Figure 3 compares of the HNCO (505-404) line profile measured towards the three observed positions and the spectra of other molecules observed by Bachiller & Perez Gutierrez (1997). The line profiles are in overall good agreement with the other molecules. In particular, the HNCO profiles are very similar to those of CH3OH, H2CO, SO, and SO2, which are all shock tracers whose abundance has increased by more than a factor of 10 in the shocked gas with respect to the quiescent gas in L1157-mm. The HNCO line wings are narrower than SiO lines, in agreement with the findings of Zinchenko et al. (2000) in Galactic dense cores, but the SiO line profiles are particularly broad in the L1157 molecular outflow, being broader than those of all the other molecules.

As discussed by Bachiller & Perez Gutierrez (1997), most of the molecules exhibit lines of similar intensity in B2 and B1. The exceptions are CN, which is very intense towards B1 but not detected towards B2, and the sulfur-bearing molecules SO2 and OCS, whose lines are far more intense in B2 than in B1. We note that HNCO, whose lines are a factor of 2 more intense in B2 than in B1, is indeed the only non-sulfur-bearing molecule showing this behavior.

3.2 Enhanced HNCO abundances in the shocked gas

The critical density of the HNCO transitions discussed here is high ( $(0.5{-}1)\times10^6$  cm-3; derived using the collisional coefficients in the LAMDA database for temperatures from 20 K to 320 K, Schöier et al. 2005). Therefore, it is likely that most of the emission comes from dense and small clumps, such as those found in B1 with the IRAM Plateau de Bure interferometer (Benedettini et al. 2007; Codella et al. 2009). For instance, the angular size of the CH3OH clumps is 10''. However, without high angular resolution observations it is difficult to assign a very precise value to the size of the source emitting in HNCO. Therefore, all the following results were obtained for two limiting cases. We first assumed that the size of the emitting region is 10'' and computed the source brightness temperatures by taking into account the corresponding beam filling factor. Second, we assumed that the emitting region fills the primary beam of the telescope, and thus used $T_{\rm mb}$ temperatures.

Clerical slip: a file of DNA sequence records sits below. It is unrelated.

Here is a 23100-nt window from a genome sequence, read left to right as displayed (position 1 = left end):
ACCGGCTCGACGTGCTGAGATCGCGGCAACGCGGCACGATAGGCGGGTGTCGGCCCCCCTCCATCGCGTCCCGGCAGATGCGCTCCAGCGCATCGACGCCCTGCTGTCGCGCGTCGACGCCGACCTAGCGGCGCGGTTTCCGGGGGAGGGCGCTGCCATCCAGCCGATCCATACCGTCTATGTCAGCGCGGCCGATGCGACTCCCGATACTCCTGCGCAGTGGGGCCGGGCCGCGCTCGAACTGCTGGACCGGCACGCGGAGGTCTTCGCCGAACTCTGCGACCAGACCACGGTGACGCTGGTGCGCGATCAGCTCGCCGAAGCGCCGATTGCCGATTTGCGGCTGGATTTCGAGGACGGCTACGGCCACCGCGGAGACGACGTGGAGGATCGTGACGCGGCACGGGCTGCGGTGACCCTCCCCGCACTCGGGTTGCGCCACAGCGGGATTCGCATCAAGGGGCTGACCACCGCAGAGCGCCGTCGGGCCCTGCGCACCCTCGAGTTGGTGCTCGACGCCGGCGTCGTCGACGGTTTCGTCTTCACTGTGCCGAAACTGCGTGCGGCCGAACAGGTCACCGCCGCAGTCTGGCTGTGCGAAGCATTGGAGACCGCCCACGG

3.2.1 LTE analysis

We computed HNCO column densities assuming optically thin emission and LTE excitation. We also computed the excitation temperatures of the 505and 404 populations (T $_{\rm ex}^{54}$) and of the 606and 404 populations (T $_{\rm ex}^{64}$). The temperatures T $_{\rm ex}^{64}$ are very low (5-6 K for mm and <6 K for B1 and B2). The excitation temperature T $_{\rm ex}^{54}$ varies from 8 to 11 K for L1157-mm (depending on the assumptions made about the source size), while it varies from 9 to 19 K in B1 and B2 (see Table 3). To study with great precision the HNCO excitation, we require knowledge of more than three transitions. Here, to obtain a conservative estimation of the total column density of HNCO, we extrapolated the population in the 505 and 404 levels using the T $_{\rm ex}^{54}$. The total HNCO column density would of course be higher, if the excitation temperature were actually lower. Using T $_{\rm ex}^{54}$ and assuming LTE excitation, the total HNCO column densities are 0.2-0.8, 1-1.9, and 1.5-3.8 (in units of 1013  cm-2) for mm, B1, and B2, respectively. Since the excitation is similar in B1 and B2, the highest line intensities measured towards B2 translate into larger column densities, in contrast to the CO column density, which is a factor of 2 lower in B2 (Bachiller & Perez Gutierrez 1997).

3.2.2 RADEX analysis